>>> pygame.draw.rect(screen, (0,0,255), (70,70,100,100), 0)
>>> pygame.display.flip()

Sprites on the screen

Let's do the following

>>> img = pygame.image.load("felix.gif")
>>> screen.blit(img, (100,100))
<rect(100, 100, 80, 100)>
>>> pygame.display.flip()

The file "felix.gif" is a small graphic loaded onto a surface that is created for the appropriate size. The surface is referenced by the variable "img". The screen "blits" this image to itself with the upper left corner of the image at the screen location(100,100). Blitting is just a very fast way of copying pixels from one surface to another. Flipping the display lets us see the updated screen contents. Although the image is 80 pixels wide and 100 high it does not completely overlay the blue square already on the screen. This is done by having a transparent color defined in the img surface. Pixels of this "color" are not blitted to the target surface allowing whatever was there below to still be visible.

Making our own simple sprites

Let's try the following.

>>> import pygSprites
>>> print pygSprites.player
  g g
 g   g
>>> playerSprite = pygSprites.cmapToSprite(pygSprites.player,2,3)
>>> playerSprite
<Surface(14x18x32 SW)>
>>> screen.blit(playerSprite, (90,90))
<rect(90, 90, 80, 100)>
>>> pygame.display.flip()

And our "player" sprite built above is blitted onto the screen as well. Click to examine

The character based graphic (cmap) above for the player contains some green and some transparency. Transparency is due to both the spaces and the 'T' characters. The cmap is in the form of a rectangle. Using a color_map, the funtion cmapToSprite builds a sprite surface where each letter is converted to a tiny rectangle of the appropriate color. The last arguments indicate x and y scaling factors (number of pixels per char). In this call each tiny rectangle is allocated 2 pixels horizontally and 3 vertically.

The color_map is a dictionary that maps characters (like 'r' for "red") to triples of RGB values.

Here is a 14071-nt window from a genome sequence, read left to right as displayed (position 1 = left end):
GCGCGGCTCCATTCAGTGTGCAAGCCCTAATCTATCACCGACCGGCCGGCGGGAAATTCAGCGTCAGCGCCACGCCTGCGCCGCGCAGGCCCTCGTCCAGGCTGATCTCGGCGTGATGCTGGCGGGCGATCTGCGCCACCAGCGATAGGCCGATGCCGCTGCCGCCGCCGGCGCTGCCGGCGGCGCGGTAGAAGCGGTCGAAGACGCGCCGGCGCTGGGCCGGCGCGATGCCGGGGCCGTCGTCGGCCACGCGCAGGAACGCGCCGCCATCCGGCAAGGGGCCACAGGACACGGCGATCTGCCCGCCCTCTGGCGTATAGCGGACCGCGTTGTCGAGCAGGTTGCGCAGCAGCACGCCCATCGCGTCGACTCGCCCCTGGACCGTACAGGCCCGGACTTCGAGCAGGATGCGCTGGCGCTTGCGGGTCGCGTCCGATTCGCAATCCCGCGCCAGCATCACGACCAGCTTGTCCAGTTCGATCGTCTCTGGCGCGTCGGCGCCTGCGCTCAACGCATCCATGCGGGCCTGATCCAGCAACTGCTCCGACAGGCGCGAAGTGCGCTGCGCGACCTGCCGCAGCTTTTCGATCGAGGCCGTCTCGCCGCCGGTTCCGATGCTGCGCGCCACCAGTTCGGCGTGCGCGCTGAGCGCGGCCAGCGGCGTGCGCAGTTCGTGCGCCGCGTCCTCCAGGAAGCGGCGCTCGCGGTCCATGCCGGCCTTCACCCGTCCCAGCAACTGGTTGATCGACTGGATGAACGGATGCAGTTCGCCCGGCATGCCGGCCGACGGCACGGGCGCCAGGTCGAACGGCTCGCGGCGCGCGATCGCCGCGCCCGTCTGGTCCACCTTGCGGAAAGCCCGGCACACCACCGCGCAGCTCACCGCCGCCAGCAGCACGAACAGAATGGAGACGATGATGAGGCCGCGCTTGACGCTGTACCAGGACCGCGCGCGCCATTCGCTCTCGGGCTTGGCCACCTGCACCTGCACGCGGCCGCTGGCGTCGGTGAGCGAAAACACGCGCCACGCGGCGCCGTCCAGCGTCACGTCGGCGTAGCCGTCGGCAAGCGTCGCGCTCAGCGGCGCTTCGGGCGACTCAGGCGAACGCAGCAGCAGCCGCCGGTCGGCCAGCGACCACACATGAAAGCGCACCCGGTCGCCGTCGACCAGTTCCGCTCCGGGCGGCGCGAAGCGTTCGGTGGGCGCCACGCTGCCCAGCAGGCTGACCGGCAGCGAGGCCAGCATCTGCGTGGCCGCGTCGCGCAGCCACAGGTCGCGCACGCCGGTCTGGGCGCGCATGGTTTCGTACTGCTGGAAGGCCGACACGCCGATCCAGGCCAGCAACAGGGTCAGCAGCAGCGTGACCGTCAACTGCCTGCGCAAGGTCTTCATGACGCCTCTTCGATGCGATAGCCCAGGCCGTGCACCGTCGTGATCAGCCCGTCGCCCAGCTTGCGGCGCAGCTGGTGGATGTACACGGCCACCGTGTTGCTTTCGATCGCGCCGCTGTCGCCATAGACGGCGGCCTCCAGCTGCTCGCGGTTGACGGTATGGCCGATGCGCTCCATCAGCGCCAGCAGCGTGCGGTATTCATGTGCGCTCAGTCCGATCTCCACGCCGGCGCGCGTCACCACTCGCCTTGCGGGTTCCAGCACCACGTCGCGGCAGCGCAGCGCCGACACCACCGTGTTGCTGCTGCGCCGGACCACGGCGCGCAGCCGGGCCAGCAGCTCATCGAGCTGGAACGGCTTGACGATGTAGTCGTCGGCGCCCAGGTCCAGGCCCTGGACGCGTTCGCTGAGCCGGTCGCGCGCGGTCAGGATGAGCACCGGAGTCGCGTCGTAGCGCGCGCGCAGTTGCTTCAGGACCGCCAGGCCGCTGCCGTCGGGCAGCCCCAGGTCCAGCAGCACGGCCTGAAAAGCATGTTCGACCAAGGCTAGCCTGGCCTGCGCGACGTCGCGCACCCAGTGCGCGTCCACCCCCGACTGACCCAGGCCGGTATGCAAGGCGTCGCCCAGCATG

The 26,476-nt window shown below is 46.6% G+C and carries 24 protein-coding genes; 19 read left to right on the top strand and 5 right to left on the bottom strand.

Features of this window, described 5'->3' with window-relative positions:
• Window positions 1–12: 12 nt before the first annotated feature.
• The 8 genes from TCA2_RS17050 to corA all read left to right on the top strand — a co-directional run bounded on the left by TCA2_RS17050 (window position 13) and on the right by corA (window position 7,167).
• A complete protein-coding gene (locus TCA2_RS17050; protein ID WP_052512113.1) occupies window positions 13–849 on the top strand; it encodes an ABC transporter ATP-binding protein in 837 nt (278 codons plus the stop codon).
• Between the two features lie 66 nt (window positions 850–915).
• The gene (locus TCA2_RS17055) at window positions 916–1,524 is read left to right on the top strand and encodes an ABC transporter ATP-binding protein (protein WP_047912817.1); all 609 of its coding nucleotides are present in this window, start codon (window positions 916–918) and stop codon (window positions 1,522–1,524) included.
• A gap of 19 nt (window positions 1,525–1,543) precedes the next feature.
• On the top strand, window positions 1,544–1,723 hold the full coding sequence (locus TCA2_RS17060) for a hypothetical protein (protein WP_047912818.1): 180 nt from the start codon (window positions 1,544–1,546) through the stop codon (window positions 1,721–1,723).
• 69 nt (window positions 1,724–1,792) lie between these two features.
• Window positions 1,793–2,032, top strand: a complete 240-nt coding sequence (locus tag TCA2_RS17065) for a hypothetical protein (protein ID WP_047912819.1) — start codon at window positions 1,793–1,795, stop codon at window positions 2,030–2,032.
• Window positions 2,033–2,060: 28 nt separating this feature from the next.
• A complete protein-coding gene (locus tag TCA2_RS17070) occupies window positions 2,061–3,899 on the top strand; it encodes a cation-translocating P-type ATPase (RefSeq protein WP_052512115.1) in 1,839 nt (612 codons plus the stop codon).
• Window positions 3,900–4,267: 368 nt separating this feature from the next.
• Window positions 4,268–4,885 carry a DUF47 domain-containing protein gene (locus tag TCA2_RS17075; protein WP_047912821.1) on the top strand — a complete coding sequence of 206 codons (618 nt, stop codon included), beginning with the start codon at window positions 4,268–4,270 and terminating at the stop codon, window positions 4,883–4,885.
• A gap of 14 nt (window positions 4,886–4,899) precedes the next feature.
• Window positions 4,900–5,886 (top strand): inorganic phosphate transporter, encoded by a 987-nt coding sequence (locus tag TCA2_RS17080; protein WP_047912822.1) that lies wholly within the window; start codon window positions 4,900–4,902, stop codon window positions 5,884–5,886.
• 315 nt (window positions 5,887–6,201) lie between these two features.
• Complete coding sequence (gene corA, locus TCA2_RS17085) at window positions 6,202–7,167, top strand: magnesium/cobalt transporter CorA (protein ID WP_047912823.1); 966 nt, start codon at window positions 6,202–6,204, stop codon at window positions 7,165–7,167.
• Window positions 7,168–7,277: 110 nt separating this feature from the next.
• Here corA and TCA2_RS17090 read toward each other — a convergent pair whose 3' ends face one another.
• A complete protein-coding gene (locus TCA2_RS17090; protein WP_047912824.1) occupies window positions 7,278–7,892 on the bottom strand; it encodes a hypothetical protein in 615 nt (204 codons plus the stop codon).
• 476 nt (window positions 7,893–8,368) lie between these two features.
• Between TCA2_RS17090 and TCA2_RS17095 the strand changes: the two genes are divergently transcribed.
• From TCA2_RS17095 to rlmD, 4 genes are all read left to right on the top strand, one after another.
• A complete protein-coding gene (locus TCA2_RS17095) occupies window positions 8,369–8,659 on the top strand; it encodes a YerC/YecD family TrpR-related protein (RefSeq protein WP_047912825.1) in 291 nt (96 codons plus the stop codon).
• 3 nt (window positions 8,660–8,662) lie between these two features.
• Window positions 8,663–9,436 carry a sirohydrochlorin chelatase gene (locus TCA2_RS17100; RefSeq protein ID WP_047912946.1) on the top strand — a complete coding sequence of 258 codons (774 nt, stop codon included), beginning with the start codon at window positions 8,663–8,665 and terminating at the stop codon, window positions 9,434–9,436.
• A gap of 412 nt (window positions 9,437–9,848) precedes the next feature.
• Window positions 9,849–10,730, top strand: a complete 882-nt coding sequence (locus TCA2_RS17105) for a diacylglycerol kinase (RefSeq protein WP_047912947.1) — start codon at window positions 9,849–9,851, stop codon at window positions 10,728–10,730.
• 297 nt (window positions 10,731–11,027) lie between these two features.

>>> print pygSprites.color_map
color_map = {
    'r':(255,  0,  0),  # red
    'o':(255,128,  0),  # orange
    'y':(255,255,  0),  # yellow
    'g':(  0,255,  0),  # green
    'b':(  0,  0,255),  # blue
    'w':(128,128,128),  # white
    'T':(  1,  1,  1),  # transparent
    ' ':(  1,  1,  1)   # transparent

Simply importing pygSprites sets the module global sprites to a dictionary of surfaces indexed by the characters on the playing board. They are then used by to paint the screen with pieces of ladders and catwalks, along with robots, lodes and you (the player).

The initial board is defined in and is the same as the traditional Loderunner project.

Emulating character graphics in Pygame

The module supplies pygame versions of the functions setSpecial, setNormal, readLookAhead, writeBoard, and writeScreen that were also in the original lode runner. It also queries pygames event queue to see if any keys have been typed.

Asynchronous keyboard input is pretty much built in to pygame. Events such as a key pressed down or the exit button clicked are processed in the background and an event object is created for each occurance. Event objects are then queued. The events in the event queue can be retrieved in a list. These events are then removed from the queue.

Let's try the following. Start by creating a new small window on the screen

>>> pygame.display.quit()
>>> pygame.display.set_mode(( 40,50))
<Surface(40x50x32 SW)>

Notice that the focus is on the little window just created. You can tell by the "quit" button being orange. Type 3 characters 'a','b','c' and the down arrow. There will be no echo. Then click the "quit" button. Again nothing will happen. Get back to Python by clicking in its window and do the following.

>>> events = pygame.event.get()
>>> len(events)

So we have a lot of events but we're interested in just the keys pressed and the quit button clicked. Let's do a little list comprehension magic.

>>> [event.key for event in events if event.type == pygame.KEYDOWN]
[97, 98, 99, 274]

Here we have extracted just the four keyboard events ('a' is 97, down-arrow is 274) and below we'll find the exit click.

>>> [event for event in events if event.type == pygame.QUIT]
[<Event(12-Quit {})>]

It up to your program logic to filter and interpret the events of interest.

Running the Program

Get the zip file and expand it into a directory of your choice. Then simply run the following command from the same directory

$ python

Have fun, but spare the keyboard.

Copyright © 2015-2015 Chris Meyers